A Playlist: 1920s-1940s vol 2, Home Library Series

Part One

My mother has this old(wish) book of sheet music, which has, to my mind, an exciting trove of songs that were unknown to me, but popular hits in the early 20th century. Rather than just sightread the music, attempting to suss out each song’s character, I decided I’d try and look up their recordings (oldest available and any notable covers). Because the book has 70 songs in it, I will probably do this as a series of posts.

Deep Purple

First, up is “Deep Purple” by Peter de Rose with lyrics later added by Mitchell Parish. The original copyright date is 1934 by Robbins Music Corporation (for the publisher nerds). The earliest recording I could find on the internet (including the Library of Congress, IMSLP, and the public library’s Freegal), was a 1939 hit recording by Larry Clinton and His Orchestra with vocalist Bea Wain.

That recording was number one on the U.S. popular music charts for nine consecutive weeks in 1939. FN: https://en.wikipedia.org/wiki/Deep_Purple_(song)

I’m in the Mood for Love

This song, copyright 1935, has many, many recordings (including one karaoke version by yours truly….). The sheet music credits both Jimmy McHugh and Dorothy Fields as composers and lyricists (yay a woman!); however other, less authoritative sources, say that Dorothy Fields was only the lyricist. The song was introduced by Frances Langford in the movie Every Night at Eight released that year. FN “Evernight At Eight Soundtrack” https://www.imdb.com, retrieved 2020/04/25. IMDB also shows a Greg Oppenheimer as receiving co-credit.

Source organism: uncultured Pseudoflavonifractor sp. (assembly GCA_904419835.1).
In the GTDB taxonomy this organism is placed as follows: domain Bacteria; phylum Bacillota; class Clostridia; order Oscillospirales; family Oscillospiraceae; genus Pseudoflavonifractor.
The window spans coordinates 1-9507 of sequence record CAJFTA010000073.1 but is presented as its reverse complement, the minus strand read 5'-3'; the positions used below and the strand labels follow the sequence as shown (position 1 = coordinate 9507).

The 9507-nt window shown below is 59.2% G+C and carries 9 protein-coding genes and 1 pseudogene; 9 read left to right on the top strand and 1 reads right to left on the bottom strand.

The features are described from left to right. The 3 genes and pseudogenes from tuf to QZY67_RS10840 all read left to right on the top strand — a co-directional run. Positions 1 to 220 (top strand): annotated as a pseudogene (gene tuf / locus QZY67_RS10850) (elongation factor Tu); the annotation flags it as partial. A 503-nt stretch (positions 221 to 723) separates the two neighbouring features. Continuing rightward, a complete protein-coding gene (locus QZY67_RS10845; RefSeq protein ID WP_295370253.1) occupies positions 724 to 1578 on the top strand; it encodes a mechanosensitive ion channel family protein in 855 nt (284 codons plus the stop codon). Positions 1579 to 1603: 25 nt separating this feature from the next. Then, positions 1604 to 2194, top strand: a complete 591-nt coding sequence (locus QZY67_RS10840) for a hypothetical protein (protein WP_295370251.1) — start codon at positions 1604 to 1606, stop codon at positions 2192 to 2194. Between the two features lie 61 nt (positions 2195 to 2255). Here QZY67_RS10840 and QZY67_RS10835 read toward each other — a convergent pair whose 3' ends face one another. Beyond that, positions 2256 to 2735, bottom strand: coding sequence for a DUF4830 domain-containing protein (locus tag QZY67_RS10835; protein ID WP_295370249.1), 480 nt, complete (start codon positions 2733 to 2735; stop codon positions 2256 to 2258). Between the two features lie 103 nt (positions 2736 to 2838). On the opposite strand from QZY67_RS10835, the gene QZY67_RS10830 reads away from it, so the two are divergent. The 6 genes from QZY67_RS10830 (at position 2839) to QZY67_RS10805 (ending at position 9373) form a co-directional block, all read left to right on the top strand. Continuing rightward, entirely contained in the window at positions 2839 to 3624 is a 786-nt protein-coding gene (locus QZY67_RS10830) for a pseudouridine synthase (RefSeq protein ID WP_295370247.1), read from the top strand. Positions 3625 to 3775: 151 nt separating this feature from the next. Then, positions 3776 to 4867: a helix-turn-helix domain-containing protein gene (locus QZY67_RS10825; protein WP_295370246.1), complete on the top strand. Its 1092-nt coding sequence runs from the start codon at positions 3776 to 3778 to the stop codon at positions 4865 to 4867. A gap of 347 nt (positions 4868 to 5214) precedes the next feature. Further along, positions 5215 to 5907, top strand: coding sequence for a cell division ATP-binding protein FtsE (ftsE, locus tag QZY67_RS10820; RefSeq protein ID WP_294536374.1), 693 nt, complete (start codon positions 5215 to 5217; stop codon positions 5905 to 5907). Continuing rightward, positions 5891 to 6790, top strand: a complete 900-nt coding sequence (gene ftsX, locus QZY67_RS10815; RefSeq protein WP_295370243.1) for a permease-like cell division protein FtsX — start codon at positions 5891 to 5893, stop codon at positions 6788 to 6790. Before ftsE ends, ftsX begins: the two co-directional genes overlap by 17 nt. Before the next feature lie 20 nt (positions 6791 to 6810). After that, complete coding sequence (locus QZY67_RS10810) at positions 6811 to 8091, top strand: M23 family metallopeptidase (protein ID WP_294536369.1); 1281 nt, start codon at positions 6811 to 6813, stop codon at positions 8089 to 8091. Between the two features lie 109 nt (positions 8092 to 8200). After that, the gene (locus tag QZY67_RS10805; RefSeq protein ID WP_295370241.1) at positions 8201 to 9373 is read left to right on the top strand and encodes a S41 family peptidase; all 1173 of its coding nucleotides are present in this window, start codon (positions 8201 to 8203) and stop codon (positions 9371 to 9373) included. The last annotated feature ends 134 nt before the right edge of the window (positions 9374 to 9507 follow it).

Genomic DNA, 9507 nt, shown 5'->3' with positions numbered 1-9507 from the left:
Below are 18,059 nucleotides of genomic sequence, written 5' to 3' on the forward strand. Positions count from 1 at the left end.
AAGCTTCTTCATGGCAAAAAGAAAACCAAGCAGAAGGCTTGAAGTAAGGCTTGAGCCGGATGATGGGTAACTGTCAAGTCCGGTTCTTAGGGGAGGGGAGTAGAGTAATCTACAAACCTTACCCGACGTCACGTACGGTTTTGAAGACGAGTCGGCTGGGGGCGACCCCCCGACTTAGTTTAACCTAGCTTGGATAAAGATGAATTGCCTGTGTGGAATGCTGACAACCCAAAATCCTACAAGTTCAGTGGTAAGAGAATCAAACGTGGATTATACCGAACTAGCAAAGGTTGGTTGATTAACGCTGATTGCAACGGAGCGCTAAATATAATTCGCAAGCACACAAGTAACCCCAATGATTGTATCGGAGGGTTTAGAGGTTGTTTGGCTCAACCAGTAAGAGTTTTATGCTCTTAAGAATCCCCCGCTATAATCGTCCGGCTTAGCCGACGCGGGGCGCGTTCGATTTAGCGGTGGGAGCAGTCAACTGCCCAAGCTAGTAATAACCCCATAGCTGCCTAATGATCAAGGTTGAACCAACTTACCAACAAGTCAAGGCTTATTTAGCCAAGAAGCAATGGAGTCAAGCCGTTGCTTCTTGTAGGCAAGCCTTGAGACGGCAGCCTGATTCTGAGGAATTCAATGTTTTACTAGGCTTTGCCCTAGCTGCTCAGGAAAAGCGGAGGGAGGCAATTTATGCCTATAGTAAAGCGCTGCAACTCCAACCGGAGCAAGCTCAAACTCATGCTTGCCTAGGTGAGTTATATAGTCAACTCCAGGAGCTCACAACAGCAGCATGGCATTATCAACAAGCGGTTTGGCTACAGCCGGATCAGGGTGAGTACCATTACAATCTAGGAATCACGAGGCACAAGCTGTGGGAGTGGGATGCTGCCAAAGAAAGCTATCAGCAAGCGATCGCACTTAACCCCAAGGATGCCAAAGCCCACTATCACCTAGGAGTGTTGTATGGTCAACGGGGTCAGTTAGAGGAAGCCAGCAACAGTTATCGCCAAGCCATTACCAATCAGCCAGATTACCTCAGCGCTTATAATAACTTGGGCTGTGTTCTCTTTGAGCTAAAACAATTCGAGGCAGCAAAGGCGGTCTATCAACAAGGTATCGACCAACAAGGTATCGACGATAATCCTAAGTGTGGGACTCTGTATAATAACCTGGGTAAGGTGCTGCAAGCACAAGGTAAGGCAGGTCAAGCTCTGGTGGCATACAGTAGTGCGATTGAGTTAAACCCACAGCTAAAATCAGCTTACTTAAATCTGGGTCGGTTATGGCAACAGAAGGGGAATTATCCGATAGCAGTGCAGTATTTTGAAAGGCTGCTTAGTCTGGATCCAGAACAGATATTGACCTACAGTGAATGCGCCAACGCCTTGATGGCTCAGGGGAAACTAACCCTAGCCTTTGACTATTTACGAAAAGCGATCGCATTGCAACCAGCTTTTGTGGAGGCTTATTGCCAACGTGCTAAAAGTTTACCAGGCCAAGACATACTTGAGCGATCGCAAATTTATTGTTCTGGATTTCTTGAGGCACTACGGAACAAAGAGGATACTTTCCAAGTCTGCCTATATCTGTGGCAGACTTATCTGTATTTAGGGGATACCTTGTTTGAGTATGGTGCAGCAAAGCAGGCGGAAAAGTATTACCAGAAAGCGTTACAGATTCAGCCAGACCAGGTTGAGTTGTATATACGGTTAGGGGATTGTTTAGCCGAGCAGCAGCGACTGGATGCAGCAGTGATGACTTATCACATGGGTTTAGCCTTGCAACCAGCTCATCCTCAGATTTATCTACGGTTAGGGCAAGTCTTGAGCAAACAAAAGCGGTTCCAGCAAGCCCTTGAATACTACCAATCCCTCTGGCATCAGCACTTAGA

Frances Langford performed it at least twice in the movie:

Louis Armstrong supplied another popular recording in 1935:

Moonlight Serenade

Composed and popularized by Glenn Miller, this instrumental recording from 1939 is included in the Grammy Hall of Fame (another playlist to explore!). FN: Grammy Hall of Fame “M”, https://www.grammy.com/grammys/awards/hall-of-fame, retrieved 2020/4/25. The song peaked at no. 3 on the Billboard pop charts, where it remained for fifteen weeks (and suddenly I feel like Kaycee Caysum).

Lyrics were later added by Mitchell Parish.

On the Sunny Side of the Street

This song is copyrighted 1930 with Jimmy McHugh and Dorothy Fields credited as composer and lyricist, respectively.

And because I’m getting tired….

“On the Sunny Side of the Street” is a 1930 song composed by Jimmy McHugh with lyrics by Dorothy Fields. Some authors say that Fats Waller was the composer, but he sold the rights to the song.[1] It was introduced in the Broadway musical Lew Leslie‘s International Revue starring Harry Richman and Gertrude Lawrence.

Richman and Ted Lewis enjoyed hit records with the song in 1930.[2]

Having become a jazz standard, it was played by Louis ArmstrongDave BrubeckEarl HinesBenny GoodmanLionel HamptonErroll GarnerDizzy GillespieArt TatumJames BookerCount Basie, and Lester Young.[3]

On the Sunny Side of the Street, http://www.wikipedia.com, retrieved 2020/4/25.

As this song is still well-known, I won’t dwell on it. Here’s the earliest recording:

And here is one of my favorite recordings, perhaps more obscure to my readers – the embattled and brilliant pianist James Booker.

Published by Collin

A piano teacher based in New Orleans, LA.

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